Comms in times of crisis – By Ananda Shakespeare

Act with integrity or face lifelong labels, writes Shakespeare Communications founder, Ananda Shakespeare

The Amber Heard/Johnny Depp libel case got me thinking about reputational PR – and PR in times of crisis. 

For companies, crisis communications should be meticulously planned with either a retained agency or an ad-hoc crisis communications specialist.

There are a series of things which should be in place – in preparation for worst-case scenarios. 

But when it comes to individuals – especially in a high-profile libel case – sometimes a crisis emerges through our own behaviour, coupled with the fairly modern phenomena of being ‘cancelled’. 

People in the public eye get remembered for their mistakes rather than their careers – think OJ Simpson, and more recently, Prince Andrew and Will Smith. 

Depp and Heard might struggle to get their careers back on track, but if the libel case proved anything, it is simply that the world has changed. A few short years ago, people in the public eye would be far less inclined to take court action such as a libel accusation, based on it creating long-term reputation damage, and to end up in a legal battle was riskier than any benefits. And of course, such cases were often considered too hard to win. 

From a PR perspective, it was often the case that advice would be why ‘air your laundry’ in public when people forget quickly and move on to the next trending topic…

But the Heard/Depp case could a bellwether for both people and corporations facing threats to their reputations and livelihoods. The thinking post-Heard/Depp is more likely to be if your reputation is already damaged online forever, what harm will a little more short-lived damage in the courtroom do. If you consider your life ruined – especially given the longevity of internet chatter – it feels like a potentially reputation and livelihood-restoring court case is more worth it.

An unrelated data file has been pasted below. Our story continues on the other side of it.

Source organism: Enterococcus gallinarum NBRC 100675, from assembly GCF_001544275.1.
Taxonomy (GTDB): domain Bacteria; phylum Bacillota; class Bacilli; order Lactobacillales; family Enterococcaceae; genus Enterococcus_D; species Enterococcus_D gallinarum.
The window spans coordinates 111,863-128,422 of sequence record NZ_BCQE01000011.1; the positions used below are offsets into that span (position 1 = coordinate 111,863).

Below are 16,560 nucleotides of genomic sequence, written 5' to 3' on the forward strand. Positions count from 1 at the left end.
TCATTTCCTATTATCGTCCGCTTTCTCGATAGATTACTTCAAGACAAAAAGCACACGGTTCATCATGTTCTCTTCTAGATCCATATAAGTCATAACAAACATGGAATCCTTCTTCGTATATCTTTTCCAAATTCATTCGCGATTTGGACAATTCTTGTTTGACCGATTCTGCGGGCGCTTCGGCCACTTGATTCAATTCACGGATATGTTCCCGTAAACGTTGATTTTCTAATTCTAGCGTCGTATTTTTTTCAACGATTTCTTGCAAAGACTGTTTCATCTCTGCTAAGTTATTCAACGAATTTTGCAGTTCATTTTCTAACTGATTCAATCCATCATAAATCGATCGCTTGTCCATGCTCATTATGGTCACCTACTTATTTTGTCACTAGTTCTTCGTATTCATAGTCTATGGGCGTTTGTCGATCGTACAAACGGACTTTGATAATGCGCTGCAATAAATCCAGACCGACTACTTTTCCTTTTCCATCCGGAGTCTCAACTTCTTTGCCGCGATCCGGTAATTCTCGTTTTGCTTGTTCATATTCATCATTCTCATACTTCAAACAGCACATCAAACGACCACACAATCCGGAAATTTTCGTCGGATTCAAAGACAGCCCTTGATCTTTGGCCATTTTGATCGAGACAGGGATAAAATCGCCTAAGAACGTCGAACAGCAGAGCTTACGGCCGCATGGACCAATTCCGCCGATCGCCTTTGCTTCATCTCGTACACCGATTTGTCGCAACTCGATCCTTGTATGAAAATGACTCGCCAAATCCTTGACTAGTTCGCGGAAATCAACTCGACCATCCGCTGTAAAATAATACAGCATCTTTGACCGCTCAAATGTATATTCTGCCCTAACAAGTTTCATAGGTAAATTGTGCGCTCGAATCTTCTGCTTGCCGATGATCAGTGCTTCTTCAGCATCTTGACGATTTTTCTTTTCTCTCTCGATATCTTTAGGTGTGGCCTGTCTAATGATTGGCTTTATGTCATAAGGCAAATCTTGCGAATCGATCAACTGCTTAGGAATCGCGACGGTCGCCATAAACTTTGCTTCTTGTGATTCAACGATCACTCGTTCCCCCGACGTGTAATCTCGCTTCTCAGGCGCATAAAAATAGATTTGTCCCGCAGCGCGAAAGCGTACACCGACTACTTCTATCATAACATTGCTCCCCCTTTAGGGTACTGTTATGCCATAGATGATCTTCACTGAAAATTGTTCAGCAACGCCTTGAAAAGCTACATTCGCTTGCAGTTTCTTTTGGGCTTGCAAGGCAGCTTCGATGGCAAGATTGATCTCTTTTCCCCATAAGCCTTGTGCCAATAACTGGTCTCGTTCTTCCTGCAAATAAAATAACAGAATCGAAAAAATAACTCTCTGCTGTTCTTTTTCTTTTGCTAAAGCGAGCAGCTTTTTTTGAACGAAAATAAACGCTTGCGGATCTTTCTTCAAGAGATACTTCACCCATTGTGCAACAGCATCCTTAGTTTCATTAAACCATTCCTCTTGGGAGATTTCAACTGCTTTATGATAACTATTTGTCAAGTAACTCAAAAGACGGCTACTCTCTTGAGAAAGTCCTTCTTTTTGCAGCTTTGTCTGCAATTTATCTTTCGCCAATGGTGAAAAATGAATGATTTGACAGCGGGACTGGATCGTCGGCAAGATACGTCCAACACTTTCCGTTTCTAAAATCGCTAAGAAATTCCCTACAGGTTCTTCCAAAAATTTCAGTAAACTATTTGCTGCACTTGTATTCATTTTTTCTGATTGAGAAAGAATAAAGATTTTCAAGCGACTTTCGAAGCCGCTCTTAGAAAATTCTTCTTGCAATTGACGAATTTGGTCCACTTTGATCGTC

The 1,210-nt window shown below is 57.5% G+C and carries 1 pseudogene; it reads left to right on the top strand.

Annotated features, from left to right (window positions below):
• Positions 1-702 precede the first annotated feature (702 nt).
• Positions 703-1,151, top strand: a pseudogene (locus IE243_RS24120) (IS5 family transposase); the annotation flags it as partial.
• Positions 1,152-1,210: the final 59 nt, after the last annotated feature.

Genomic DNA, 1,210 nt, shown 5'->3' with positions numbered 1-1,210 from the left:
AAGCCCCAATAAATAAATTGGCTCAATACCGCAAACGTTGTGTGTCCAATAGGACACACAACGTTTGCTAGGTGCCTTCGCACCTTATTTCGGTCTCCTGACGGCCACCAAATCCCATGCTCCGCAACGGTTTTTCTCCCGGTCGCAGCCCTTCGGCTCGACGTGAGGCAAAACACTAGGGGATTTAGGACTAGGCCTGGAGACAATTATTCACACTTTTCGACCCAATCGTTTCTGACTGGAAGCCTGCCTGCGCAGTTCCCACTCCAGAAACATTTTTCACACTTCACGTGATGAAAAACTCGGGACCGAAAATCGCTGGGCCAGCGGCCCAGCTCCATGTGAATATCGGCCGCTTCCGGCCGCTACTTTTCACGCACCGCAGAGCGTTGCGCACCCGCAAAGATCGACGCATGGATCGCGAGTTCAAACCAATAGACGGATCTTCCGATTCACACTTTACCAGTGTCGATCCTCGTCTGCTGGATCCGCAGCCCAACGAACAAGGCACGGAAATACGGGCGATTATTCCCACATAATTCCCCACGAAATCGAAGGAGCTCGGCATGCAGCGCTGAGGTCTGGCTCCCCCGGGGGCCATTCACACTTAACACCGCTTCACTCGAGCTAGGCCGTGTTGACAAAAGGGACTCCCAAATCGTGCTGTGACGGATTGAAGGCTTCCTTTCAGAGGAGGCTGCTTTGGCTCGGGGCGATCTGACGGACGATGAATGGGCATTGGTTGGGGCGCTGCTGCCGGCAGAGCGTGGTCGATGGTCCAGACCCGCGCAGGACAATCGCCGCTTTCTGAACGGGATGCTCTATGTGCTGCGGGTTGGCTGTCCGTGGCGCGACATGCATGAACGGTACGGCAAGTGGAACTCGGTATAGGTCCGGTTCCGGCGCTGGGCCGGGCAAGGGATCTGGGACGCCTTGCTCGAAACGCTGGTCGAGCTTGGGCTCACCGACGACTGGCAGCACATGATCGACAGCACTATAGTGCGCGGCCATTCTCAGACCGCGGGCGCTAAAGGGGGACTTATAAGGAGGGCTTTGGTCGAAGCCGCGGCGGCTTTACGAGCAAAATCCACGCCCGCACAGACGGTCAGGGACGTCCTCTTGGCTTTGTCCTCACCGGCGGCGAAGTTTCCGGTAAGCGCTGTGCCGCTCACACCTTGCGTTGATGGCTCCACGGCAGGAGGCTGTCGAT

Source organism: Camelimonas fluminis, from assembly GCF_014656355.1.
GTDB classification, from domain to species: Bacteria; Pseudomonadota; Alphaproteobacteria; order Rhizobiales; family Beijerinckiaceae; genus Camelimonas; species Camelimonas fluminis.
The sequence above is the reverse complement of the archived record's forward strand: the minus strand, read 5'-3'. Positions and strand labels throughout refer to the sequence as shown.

Will Smith is probably not going to be remembered as a significant actor, rapper, producer and recipient of more than 50 awards. He will mostly be remembered for slapping comic Chris Rock live on stage at the 94th Academy Awards in March. 

This PR disaster was made worse by him not leaving the Oscars, but staying to receive his first Best Actor Oscar without apologising to the red-cheeked Rock. 

Smith went on to the afterparty and eventually apologised to Rock via social media the next day, but it felt like too little too late, and appeared after the bad headlines had already appeared, in an incident immortalised online as ‘slapgate’.

Actor Jim Carrey publicly stated that he felt Smith should have been arrested and that he would have sued Smith had he been in Rock’s position, saying: “that video is going to be there forever. It’s going to be ubiquitous. That insult is going to last a very long time.”

In 2022, the rich and famous certainly still wield power and influence, but their ability to quash their misdeeds online is almost impossible.

Damage limitation is key. PR companies are trained to handle the negative press, but ultimately, individuals and companies need to make sure they work with integrity in the first place, instead of trying to cover up situations. 

The first rule of crisis comms is to show compassion, something that Will Smith, Prince Andrew and others have failed to do.

Closer to home, food delivery aggregator Deliveroo recently faced a very public backlash from restaurateurs and the public, after its drivers went on strike over alleged pay cuts, hours and conditions. 

Deliveroo quickly backtracked and said it was a re-structuring, not pay cuts, that caused so much concern among its drivers. But the potential damage was large, and also served to highlight the conditions that gig economy workers face worldwide. 

Societies constantly progress. Workers’ rights and our behaviour matters. How we conduct ourselves in our personal lives impacts us if we are, say a politician, or in any position of power – and so it should. 

We all make mistakes, but it’s how we deal with and acknowledge our part that indicates whether we’re a person or company of substance.

PR can help limit the damage and agencies can advise on communication messaging, how to position them and which channels to use, but ultimately, it’s best to prepare for any perceived crisis in advance and to always act with integrity. 

Individuals and companies should learn from their behaviour and strive to be better in the first place. This could save people like those above tens of thousands of dollars in legal and PR fees.